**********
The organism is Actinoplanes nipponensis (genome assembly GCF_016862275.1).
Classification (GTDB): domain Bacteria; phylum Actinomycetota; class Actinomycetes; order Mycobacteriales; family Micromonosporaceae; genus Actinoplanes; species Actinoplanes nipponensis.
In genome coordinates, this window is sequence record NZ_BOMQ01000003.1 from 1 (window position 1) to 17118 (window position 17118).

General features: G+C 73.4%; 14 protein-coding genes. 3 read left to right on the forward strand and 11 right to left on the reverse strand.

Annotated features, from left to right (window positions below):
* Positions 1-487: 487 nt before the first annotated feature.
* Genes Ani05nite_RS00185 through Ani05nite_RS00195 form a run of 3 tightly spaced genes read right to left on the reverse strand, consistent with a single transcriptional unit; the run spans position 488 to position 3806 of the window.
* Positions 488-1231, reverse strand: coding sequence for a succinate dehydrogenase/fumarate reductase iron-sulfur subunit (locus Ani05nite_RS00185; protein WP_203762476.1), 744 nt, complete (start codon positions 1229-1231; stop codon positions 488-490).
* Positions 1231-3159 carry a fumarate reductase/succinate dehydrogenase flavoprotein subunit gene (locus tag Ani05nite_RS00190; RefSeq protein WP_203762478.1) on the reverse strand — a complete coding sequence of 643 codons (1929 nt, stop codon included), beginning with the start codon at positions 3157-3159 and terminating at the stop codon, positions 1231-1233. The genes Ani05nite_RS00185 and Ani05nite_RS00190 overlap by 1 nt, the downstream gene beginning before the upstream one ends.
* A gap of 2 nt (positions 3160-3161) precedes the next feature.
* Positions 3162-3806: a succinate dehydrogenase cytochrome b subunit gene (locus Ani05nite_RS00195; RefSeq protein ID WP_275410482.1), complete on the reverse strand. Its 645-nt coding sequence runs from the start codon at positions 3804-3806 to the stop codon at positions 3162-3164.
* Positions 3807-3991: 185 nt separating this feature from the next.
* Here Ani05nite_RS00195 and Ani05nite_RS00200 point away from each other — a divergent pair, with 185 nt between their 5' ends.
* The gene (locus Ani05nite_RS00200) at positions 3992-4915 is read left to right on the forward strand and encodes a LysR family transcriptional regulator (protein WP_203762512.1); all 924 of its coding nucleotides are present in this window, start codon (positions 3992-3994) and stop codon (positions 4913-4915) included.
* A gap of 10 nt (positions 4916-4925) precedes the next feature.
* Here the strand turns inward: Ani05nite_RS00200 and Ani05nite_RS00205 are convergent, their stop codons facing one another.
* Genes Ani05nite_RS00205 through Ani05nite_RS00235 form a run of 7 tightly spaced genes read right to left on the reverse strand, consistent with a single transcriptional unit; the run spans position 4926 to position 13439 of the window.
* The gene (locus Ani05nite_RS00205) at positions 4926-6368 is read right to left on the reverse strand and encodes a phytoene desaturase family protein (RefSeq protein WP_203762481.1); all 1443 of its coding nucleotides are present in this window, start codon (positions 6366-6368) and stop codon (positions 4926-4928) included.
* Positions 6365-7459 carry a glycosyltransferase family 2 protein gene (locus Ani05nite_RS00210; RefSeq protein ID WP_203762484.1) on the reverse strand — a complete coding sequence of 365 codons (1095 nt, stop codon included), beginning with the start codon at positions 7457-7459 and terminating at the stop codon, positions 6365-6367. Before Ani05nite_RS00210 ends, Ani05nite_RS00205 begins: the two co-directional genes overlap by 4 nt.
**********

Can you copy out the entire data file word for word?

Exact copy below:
The organism is Actinoplanes nipponensis (genome assembly GCF_016862275.1).
Classification (GTDB): domain Bacteria; phylum Actinomycetota; class Actinomycetes; order Mycobacteriales; family Micromonosporaceae; genus Actinoplanes; species Actinoplanes nipponensis.
In genome coordinates, this window is sequence record NZ_BOMQ01000003.1 from 1 (window position 1) to 17118 (window position 17118).

General features: G+C 73.4%; 14 protein-coding genes. 3 read left to right on the forward strand and 11 right to left on the reverse strand.

Annotated features, from left to right (window positions below):
* Positions 1-487: 487 nt before the first annotated feature.
* Genes Ani05nite_RS00185 through Ani05nite_RS00195 form a run of 3 tightly spaced genes read right to left on the reverse strand, consistent with a single transcriptional unit; the run spans position 488 to position 3806 of the window.
* Positions 488-1231, reverse strand: coding sequence for a succinate dehydrogenase/fumarate reductase iron-sulfur subunit (locus Ani05nite_RS00185; protein WP_203762476.1), 744 nt, complete (start codon positions 1229-1231; stop codon positions 488-490).
* Positions 1231-3159 carry a fumarate reductase/succinate dehydrogenase flavoprotein subunit gene (locus tag Ani05nite_RS00190; RefSeq protein WP_203762478.1) on the reverse strand — a complete coding sequence of 643 codons (1929 nt, stop codon included), beginning with the start codon at positions 3157-3159 and terminating at the stop codon, positions 1231-1233. The genes Ani05nite_RS00185 and Ani05nite_RS00190 overlap by 1 nt, the downstream gene beginning before the upstream one ends.
* A gap of 2 nt (positions 3160-3161) precedes the next feature.
* Positions 3162-3806: a succinate dehydrogenase cytochrome b subunit gene (locus Ani05nite_RS00195; RefSeq protein ID WP_275410482.1), complete on the reverse strand. Its 645-nt coding sequence runs from the start codon at positions 3804-3806 to the stop codon at positions 3162-3164.
* Positions 3807-3991: 185 nt separating this feature from the next.
* Here Ani05nite_RS00195 and Ani05nite_RS00200 point away from each other — a divergent pair, with 185 nt between their 5' ends.
* The gene (locus Ani05nite_RS00200) at positions 3992-4915 is read left to right on the forward strand and encodes a LysR family transcriptional regulator (protein WP_203762512.1); all 924 of its coding nucleotides are present in this window, start codon (positions 3992-3994) and stop codon (positions 4913-4915) included.
* A gap of 10 nt (positions 4916-4925) precedes the next feature.
* Here the strand turns inward: Ani05nite_RS00200 and Ani05nite_RS00205 are convergent, their stop codons facing one another.
* Genes Ani05nite_RS00205 through Ani05nite_RS00235 form a run of 7 tightly spaced genes read right to left on the reverse strand, consistent with a single transcriptional unit; the run spans position 4926 to position 13439 of the window.
* The gene (locus Ani05nite_RS00205) at positions 4926-6368 is read right to left on the reverse strand and encodes a phytoene desaturase family protein (RefSeq protein WP_203762481.1); all 1443 of its coding nucleotides are present in this window, start codon (positions 6366-6368) and stop codon (positions 4926-4928) included.
* Positions 6365-7459 carry a glycosyltransferase family 2 protein gene (locus Ani05nite_RS00210; RefSeq protein ID WP_203762484.1) on the reverse strand — a complete coding sequence of 365 codons (1095 nt, stop codon included), beginning with the start codon at positions 7457-7459 and terminating at the stop codon, positions 6365-6367. Before Ani05nite_RS00210 ends, Ani05nite_RS00205 begins: the two co-directional genes overlap by 4 nt.